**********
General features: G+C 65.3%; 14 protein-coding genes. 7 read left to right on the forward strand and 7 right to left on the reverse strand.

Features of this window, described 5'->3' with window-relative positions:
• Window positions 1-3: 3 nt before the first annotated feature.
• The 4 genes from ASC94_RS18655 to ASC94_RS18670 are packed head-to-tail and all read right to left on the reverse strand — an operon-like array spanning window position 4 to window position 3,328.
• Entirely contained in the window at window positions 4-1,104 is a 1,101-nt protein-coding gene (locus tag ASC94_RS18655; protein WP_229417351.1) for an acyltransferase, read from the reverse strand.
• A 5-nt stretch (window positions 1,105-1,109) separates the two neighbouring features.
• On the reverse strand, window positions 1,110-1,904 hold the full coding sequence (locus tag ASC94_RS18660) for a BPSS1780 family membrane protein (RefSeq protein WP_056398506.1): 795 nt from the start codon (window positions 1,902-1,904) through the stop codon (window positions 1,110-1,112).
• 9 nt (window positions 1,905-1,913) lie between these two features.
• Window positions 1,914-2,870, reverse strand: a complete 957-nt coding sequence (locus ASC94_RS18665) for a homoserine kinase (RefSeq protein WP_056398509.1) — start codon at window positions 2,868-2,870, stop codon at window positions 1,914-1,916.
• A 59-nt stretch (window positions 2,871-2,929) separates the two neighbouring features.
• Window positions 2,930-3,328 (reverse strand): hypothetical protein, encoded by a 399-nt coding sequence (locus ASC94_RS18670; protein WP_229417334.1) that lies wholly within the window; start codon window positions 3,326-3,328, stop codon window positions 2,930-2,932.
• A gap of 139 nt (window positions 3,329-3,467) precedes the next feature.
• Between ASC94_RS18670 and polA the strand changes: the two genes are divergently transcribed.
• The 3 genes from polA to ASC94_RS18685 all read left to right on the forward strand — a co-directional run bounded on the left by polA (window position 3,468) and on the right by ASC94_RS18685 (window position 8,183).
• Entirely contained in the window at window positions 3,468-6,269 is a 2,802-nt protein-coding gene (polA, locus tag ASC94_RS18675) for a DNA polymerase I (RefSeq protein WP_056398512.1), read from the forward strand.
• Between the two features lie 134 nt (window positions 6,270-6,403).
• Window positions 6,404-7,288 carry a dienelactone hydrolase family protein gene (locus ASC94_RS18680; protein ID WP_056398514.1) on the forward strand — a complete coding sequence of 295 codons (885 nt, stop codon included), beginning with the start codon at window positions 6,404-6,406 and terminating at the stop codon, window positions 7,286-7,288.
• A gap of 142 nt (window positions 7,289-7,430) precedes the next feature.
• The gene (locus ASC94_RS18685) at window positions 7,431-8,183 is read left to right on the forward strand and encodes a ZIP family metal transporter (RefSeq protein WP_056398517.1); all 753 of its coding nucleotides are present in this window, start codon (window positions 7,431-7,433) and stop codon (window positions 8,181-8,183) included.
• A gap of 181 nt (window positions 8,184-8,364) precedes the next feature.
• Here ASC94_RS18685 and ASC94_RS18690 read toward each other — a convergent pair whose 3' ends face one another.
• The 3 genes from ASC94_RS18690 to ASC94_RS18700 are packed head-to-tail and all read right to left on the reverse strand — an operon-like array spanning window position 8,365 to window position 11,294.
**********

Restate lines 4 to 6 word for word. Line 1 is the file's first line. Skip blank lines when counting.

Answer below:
• The 4 genes from ASC94_RS18655 to ASC94_RS18670 are packed head-to-tail and all read right to left on the reverse strand — an operon-like array spanning window position 4 to window position 3,328.
• Entirely contained in the window at window positions 4-1,104 is a 1,101-nt protein-coding gene (locus tag ASC94_RS18655; protein WP_229417351.1) for an acyltransferase, read from the reverse strand.
• A 5-nt stretch (window positions 1,105-1,109) separates the two neighbouring features.